Josh was ready to improvise a blues lyric over the backing track, but Dan and I realized we had neglected to program a song count off. No problem. Dan moved all the backing tracks down exactly one measure, leaving a four beat gap before the song began. Lesson learned. Always program a measure or two of click track to use later in case you want to overdub any live performances. Josh practiced his entrance a few times and when he could come in correctly we were ready to record. After three takes, we had a vocal everyone liked and Josh headed home. The final test would be to record a live electric guitar part for the third verse solo section using GarageBand’s amp and stomp box emulations.

To the right of this screen, you can see the "Vibrato Blues" virtual guitar set up (amp plus stomp boxes) that we selected for the swamp guitar solo in GarageBand

I got out my Fender Tele-Coustic, which has an active preamp on board (I had experimented earlier with an older passive electric guitar and found the input level was too low to get a decent tone.) We used a regular guitar cable and put a 1/8” adapter on the end and plugged directly into the Mac’s audio input and turned the Tele-Coustic’s volume up all the way. As I played, Dan started experimenting with the various amp and stomp box combinations found in GarageBand. The small LCD at the bottom of the page offers an option for an on board guitar tuner which we found was incredibly accurate. We settled on an amp-stomp box combination dubbed “Vibrato Blues,” a black face Fender-style amp with a distortion box and chorus pedal. I started out trying to add a lot of licks to the song, but after we had run it down a number times, realized that a simple retro swamp boogie part on just the instrumental verse seemed to fit best with the overall sound and feel of the demo.
Here is the menu to choose from a number of preset Vocal Effects. We choose "Male RnB Vocals as the best fit for Josh's vocal part.

After playing back all the parts, we decided to do add a few effects and then do our mix. For vocals, GarageBand offers a number of preset effects packages some of which are highly specialized (Helium Breath, Megaphone) to more traditional (Male Rock Vocal, Female Dance Vocal, etc.) We liked the “Male R’n’B Vocal” preset on Josh’s vocal. It uses a nice delay, a touch of compression and some reverb, each of which can be further adjusted very easily. We added some reverb to the drums and acoustic guitar and boosted with the amp emulator’s vibrato in addition to the chorus for and even swampier sound. I also decided to use the Track Automation, a really nice feature to remove one glissando I threw into the solo, which didn’t really fit after a number of listens.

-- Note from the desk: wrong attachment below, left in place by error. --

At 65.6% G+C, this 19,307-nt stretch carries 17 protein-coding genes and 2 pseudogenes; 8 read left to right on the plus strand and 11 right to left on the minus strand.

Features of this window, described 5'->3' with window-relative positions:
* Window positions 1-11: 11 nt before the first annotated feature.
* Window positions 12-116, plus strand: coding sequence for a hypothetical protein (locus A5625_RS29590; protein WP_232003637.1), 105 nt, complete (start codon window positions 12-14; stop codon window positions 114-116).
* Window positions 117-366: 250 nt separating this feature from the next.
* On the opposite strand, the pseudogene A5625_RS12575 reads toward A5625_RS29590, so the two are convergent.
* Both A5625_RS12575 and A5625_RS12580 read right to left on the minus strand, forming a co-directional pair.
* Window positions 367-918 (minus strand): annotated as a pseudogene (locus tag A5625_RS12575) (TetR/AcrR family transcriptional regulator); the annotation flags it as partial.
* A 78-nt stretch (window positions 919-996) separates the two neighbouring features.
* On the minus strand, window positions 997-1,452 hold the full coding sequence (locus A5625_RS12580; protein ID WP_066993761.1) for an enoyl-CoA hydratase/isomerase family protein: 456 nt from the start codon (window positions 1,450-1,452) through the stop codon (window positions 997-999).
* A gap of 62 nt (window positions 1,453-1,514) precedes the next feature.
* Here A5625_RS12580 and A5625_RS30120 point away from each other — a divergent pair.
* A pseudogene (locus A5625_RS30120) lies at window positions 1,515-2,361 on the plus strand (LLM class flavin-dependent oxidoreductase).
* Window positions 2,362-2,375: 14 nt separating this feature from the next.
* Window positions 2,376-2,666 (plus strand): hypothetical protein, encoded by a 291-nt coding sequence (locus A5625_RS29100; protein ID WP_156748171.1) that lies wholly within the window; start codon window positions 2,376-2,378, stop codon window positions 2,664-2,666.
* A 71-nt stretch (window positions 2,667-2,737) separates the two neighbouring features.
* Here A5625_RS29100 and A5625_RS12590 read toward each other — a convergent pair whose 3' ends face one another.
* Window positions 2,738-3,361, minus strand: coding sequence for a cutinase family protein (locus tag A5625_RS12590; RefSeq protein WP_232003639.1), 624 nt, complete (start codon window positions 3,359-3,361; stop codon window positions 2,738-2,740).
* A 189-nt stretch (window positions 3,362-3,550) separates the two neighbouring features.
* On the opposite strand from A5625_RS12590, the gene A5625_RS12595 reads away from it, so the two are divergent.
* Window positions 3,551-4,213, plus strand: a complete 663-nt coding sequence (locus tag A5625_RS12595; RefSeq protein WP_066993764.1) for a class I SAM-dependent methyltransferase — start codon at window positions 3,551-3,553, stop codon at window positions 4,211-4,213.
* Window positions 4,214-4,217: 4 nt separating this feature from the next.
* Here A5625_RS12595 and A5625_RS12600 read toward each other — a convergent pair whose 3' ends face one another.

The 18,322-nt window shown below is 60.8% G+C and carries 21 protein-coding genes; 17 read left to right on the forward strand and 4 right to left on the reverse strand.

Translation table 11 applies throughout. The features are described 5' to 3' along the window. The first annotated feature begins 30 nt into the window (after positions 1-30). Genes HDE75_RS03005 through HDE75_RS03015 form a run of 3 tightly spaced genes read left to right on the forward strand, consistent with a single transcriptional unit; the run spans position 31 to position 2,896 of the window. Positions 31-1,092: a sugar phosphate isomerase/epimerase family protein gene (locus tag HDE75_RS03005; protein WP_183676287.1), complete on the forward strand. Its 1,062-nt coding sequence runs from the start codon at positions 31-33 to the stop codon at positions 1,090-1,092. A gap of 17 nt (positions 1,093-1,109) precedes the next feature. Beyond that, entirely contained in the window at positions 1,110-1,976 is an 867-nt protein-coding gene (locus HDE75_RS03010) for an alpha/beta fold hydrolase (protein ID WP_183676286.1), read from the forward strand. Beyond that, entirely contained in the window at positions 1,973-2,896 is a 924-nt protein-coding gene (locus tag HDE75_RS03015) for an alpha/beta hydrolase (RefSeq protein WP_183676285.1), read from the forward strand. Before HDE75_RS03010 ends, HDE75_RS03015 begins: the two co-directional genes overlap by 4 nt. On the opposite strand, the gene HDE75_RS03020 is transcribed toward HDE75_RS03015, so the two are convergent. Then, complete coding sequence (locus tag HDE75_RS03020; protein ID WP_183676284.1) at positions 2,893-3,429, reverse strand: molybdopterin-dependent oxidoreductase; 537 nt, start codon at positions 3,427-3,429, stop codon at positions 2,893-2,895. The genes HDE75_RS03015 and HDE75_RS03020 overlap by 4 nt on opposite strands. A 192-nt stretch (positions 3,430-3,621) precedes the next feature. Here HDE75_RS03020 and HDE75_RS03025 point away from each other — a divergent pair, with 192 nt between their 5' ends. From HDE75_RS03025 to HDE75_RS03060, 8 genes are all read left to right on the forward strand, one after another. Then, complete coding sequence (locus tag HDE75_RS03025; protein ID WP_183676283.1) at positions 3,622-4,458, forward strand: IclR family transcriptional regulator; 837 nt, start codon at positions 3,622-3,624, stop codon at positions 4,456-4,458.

It's easy to automate fades or pans on an individual track in GarageBand to fine tune your mix. The horizontal line below the purple Vibrato Blues guitar region shows how the volume was dropped out to mute a particular note during the solo and then ducked down to avoid overlapping the last verse's vocal entry.
With track automation, I also faded the last notes of the solo so that they didn’t conflict with the last verse vocal entry. (You can also automate Pans, which can be a cool effect.) As the mix was getting a little busy, we panned the electric piano and acoustic guitar to opposite sides to open things up a bit. The last step was to tweak levels a bit more, boosting up the bass and automating the ride cymbal during the solo. Last, I exported the mix to iTunes using the “Share” pull down menu so I could burn the song to CD, email it to friends or include it in an iTunes playlist.

Post Mortem
After two short sessions totaling about three and a half hours, we had a complete song (named “Springtime Blues,” a whimsical reference to the seasonal allergies that Josh had been suffering on the day of our vocal session). The current version of GarageBand offers a wide range of instruments and features that make it a good choice for someone just getting started creating music. Using the library of loops, even non-musicians can quickly create new song ideas. Since we didn’t have a USB keyboard at the time we were doing the sessions, we found it easier to use the Piano Roll editor to create various instrumental parts. For anyone with basic keyboard proficiency, an inexpensive USB Keyboard would make creating parts even faster.